The steering wheel is one of the things technology might soon phase out if the plight of driverless cars comes to pass. Soon, there'd be no wheel to grip, and travels will be done using only your voice: Say, "Take me to the nearest Target," and it will.
Jaguar's Steering Wheel Attaches To Any Car
Jaguar, however, would like to redefine that unfortunate fate and change the steering wheel's future. It has thought up a bizarre concept: a portable steering wheel which can be attached or detached to cars. It's meant for a world where driverless cars are the norm and where people don't own cars anymore but order them when they need to go somewhere.
The steering wheel, named after designer Malcolm Sayer, is powered by artificial intelligence and acts like your gate pass. It's essentially your key to any car. Need to go somewhere? Order a car, take the steering wheel, plug it in, and be on your way. The AI onboard would likely act as a concierge, Engadget notes. It would enable the user to link to an on-demand service — much like Uber or Lyft — and let you order rides.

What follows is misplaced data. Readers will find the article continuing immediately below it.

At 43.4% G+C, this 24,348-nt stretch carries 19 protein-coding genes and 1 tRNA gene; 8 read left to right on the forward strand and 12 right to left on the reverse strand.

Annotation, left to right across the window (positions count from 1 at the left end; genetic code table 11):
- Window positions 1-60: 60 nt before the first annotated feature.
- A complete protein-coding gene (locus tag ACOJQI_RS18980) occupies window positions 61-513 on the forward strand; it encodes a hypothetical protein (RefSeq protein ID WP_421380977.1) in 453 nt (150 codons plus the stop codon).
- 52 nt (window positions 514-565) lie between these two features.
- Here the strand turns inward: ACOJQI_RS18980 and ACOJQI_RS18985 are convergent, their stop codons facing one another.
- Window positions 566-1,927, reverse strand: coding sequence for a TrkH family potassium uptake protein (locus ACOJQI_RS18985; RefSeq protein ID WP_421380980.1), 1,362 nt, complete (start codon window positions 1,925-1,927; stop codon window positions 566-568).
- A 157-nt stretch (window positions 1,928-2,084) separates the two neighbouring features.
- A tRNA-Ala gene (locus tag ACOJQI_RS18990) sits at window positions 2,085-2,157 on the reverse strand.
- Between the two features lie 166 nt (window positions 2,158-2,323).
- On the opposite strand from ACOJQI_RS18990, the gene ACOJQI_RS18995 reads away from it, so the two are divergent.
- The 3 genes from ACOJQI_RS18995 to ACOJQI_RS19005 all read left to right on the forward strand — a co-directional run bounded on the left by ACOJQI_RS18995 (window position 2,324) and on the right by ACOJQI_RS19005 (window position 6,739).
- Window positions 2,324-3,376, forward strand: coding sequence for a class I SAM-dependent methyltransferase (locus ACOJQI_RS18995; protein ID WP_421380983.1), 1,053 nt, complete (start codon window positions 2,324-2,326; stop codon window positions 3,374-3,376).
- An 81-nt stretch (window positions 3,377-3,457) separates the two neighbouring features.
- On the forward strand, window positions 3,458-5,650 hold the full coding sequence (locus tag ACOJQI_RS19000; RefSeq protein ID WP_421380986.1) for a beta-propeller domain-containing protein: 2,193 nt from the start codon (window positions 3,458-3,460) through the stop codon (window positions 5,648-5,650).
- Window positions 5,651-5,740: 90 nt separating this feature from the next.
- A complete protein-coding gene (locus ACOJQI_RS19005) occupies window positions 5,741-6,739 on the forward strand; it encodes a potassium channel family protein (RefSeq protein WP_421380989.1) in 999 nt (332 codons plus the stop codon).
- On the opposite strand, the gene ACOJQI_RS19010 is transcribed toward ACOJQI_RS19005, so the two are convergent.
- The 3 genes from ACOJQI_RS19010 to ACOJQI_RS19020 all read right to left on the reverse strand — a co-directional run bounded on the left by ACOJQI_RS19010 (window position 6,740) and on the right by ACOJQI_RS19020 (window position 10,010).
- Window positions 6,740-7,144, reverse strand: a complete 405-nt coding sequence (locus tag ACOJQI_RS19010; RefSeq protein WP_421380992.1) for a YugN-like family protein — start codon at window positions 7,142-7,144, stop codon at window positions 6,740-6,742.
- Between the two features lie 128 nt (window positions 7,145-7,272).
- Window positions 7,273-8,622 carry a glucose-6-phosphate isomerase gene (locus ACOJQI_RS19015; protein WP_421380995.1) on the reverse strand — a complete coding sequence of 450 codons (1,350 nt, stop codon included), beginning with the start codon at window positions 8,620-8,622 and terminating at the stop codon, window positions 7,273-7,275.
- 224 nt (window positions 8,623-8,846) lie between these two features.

"Imagine a future of autonomous, connected and electric cars where you don't own a single car, but instead call upon the vehicle of your choice where and when you need it," said Jaguar, describing Sayer.
Will People Decide Not To Own Cars In The Future?
Of course, the key word here is "concept," which pretty much suggests this may be nothing more than a pipe dream. But who knows? Perhaps in a number of decades or so this will be the norm. Concepts, after all, steer the direction of innovation. They're somewhat like goal posts, however seemingly unachievable, for designers and innovators to get toward.
For what it's worth, Sayer at least presents an interesting evolution of our attitude toward cars. Imagine a concierge service cheap enough that consumers will actually think twice before owning a car. Granted, the idea of people foregoing vehicle ownership seems like a stretch, but totally not impossible.
With that in mind, however, who says you need a steering wheel? Why not just use a smartphone to order cars, especially considering Jaguar's vision of the future involves a totally driverless car service? There are several holes in its concept, that's for sure, but it still gives us an interesting thought experiment: Instead of making cars better, fancier, faster, why not focus on how can we create a future where it's something you don't even need to own anymore?
Think about that for a moment.